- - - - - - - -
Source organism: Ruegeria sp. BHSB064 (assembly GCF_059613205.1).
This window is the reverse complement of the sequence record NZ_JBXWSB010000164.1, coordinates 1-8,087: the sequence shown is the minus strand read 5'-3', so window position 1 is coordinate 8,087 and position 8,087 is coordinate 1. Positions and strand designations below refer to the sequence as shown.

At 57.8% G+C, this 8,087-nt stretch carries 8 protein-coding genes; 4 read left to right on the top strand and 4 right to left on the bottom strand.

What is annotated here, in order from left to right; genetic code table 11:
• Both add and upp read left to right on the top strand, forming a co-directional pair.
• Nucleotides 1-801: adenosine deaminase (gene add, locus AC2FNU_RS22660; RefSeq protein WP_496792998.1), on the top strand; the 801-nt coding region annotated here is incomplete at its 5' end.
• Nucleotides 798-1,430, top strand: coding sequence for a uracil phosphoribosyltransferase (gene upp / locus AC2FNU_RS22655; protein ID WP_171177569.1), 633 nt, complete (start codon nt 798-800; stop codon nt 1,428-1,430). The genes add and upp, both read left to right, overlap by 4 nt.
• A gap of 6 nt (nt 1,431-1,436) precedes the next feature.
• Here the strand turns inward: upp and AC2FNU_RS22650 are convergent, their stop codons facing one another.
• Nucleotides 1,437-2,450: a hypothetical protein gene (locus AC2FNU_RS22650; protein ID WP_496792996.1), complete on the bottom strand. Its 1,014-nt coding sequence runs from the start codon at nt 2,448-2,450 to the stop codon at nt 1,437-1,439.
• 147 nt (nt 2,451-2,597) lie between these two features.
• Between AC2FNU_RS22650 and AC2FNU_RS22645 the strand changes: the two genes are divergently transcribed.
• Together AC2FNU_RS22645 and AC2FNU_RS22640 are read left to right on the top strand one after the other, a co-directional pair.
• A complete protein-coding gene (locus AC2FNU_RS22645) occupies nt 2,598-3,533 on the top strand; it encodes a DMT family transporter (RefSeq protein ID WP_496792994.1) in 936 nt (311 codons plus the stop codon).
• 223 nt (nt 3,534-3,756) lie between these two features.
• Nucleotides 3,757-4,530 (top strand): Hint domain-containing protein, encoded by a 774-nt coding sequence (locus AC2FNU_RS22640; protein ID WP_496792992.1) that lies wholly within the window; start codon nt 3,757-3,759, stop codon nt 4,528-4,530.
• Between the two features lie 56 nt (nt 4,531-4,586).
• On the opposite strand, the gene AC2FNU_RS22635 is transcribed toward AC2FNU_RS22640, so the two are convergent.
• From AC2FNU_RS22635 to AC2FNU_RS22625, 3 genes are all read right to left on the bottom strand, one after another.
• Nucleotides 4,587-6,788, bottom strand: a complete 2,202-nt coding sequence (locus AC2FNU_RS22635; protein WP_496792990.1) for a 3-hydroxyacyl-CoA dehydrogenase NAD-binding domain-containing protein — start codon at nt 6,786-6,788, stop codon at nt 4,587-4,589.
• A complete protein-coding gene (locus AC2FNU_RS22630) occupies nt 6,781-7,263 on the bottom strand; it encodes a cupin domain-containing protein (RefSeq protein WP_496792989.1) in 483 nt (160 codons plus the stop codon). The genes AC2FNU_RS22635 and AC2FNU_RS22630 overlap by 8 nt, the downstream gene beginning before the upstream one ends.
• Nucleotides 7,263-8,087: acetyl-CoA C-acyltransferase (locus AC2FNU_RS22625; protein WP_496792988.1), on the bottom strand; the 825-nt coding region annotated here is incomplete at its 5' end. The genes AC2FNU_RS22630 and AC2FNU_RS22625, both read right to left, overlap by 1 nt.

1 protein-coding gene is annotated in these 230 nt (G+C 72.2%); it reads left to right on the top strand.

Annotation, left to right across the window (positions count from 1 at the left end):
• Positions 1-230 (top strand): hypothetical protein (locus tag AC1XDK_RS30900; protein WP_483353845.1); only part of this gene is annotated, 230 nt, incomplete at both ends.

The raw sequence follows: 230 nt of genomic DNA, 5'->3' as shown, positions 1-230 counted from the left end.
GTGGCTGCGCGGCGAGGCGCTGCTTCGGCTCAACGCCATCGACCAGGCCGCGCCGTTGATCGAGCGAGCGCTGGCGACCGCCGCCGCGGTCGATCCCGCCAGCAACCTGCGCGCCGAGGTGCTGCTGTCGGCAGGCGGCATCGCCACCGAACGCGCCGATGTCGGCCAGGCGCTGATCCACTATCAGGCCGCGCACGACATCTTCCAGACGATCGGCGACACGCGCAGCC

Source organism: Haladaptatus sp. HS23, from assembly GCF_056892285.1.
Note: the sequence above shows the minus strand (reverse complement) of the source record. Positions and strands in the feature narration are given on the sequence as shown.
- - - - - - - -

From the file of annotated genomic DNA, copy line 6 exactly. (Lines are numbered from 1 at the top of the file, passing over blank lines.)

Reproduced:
• Nucleotides 1-801: adenosine deaminase (gene add, locus AC2FNU_RS22660; RefSeq protein WP_496792998.1), on the top strand; the 801-nt coding region annotated here is incomplete at its 5' end.